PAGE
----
Tuesday, August 31, 2004


Painting by Gina Disney who lives on the Westside of the East Eastside.The Los Angeles River is like the fuckin' beach over there.

Can you smell the industrial wastelands of Boyle Heights beneath the surface of this painting? Driving home from work in Los Feliz to this warehouse district in a place that lends shape, facets to the words “poor” or “desperate” and especially “bourgeois.” Can you smell that all? Can you see it (the people getting darker the further east you go) in that painting up there? Can you see the painter tossed about and ravaged, approaching the soul’s most outward boundary this ravaging is, and there’s nothing she can do about it. Nothing she thinks she can do about it. Are you getting all that? I’m not either because I must pretend I do not know the artist if I want to try to objectively interpret, however ambiguously, this oddity of a panting you see just a few lines above. Authorial intent holds no weight according to the symbols gleaned from the rubble made by the battles of the churlish, critical canon wars. Shots fired with rancor by fleets of rage-aquiver warriors (Academics). Heaving canon balls from behind the walls of their entrenched, vacuum-like castle fortresses (Universities).

Back to the art (which has nothing to do, really, with Academia).

The sallow red-lipped pale face looks a bit like Hitler, but more feminine, more forlorn, more beautiful because the anguish on this face exudes a sense of knowing. The expression ruts of a straight face belie the laugh, the deep, teary eyed, belly laugh that follows this instant captured in the life of this head that floats around somewhere in the artist’s head. This head is flanked by decline above (“I may be getting uglier”) and further declination below (“but at least my paintings are getting worse). Though getting uglier can be seen as an ascension, a shaking off of vanities. Depends on who we’re talking about. And the criteria! Get your criteria here! Criteria! We’re all out of criteria! Sorry there folks. Just keep walking.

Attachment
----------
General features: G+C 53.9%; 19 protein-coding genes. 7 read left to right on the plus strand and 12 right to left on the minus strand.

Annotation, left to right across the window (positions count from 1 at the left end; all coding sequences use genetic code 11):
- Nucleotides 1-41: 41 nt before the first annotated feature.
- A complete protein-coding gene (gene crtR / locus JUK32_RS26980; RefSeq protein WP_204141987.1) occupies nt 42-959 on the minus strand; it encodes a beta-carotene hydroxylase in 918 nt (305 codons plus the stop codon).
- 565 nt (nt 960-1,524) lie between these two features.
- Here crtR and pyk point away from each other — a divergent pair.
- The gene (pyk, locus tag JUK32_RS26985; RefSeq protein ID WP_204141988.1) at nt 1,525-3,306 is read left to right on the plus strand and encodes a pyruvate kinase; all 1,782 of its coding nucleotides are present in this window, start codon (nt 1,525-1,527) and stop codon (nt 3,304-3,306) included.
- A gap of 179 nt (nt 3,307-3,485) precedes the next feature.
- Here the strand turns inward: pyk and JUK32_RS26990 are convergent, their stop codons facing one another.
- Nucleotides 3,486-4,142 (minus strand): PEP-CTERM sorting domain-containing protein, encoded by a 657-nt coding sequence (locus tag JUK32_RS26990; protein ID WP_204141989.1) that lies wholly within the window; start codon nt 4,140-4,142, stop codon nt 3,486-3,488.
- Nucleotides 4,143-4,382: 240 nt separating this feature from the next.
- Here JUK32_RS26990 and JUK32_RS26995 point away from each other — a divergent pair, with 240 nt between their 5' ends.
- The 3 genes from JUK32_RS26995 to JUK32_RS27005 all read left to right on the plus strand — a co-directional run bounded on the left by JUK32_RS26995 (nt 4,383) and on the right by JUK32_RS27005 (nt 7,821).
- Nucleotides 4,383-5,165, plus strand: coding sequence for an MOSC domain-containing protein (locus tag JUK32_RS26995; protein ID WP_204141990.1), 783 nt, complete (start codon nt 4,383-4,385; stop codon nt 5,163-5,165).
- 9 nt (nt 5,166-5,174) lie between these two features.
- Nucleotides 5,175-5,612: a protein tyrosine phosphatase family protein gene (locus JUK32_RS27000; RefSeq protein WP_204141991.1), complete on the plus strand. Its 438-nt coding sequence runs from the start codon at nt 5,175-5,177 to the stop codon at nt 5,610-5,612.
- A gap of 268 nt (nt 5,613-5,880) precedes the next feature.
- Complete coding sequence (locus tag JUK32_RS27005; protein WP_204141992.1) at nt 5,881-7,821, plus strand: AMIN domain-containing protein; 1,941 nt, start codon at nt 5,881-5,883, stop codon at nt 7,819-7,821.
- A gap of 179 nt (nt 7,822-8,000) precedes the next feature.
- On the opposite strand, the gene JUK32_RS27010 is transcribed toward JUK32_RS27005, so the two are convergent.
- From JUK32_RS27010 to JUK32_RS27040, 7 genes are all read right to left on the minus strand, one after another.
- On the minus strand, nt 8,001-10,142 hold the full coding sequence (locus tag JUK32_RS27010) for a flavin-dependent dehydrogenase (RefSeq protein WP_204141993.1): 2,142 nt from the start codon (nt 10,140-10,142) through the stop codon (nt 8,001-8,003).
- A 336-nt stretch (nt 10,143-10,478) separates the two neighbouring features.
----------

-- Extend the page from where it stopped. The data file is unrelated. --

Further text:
Note the strip of film negative near the top, above the head. Negative imagery. The whole thing is negative. Except the crisp lines on the head and the body. The lines render them cartoon-like. The images become hyperbolic representations. This “Melanchomedy” is a melodrama. But see, it’s not ironic. The painting both mocks and endorses self-doubt and resignation (what it’s portraying). The painting is always poised on the cusp of laughter and reverie. Momentary reverie, but just as momentary as the instant captured here. Miserable (emphasis on the "miser") moments paint better than the fractions of seconds when we actually do feel good about ourselves.

The painter, Gina Disney, works in a converted wherehouse north of Downtown L.A. and can be reached at elscarl@sbcglobal.net


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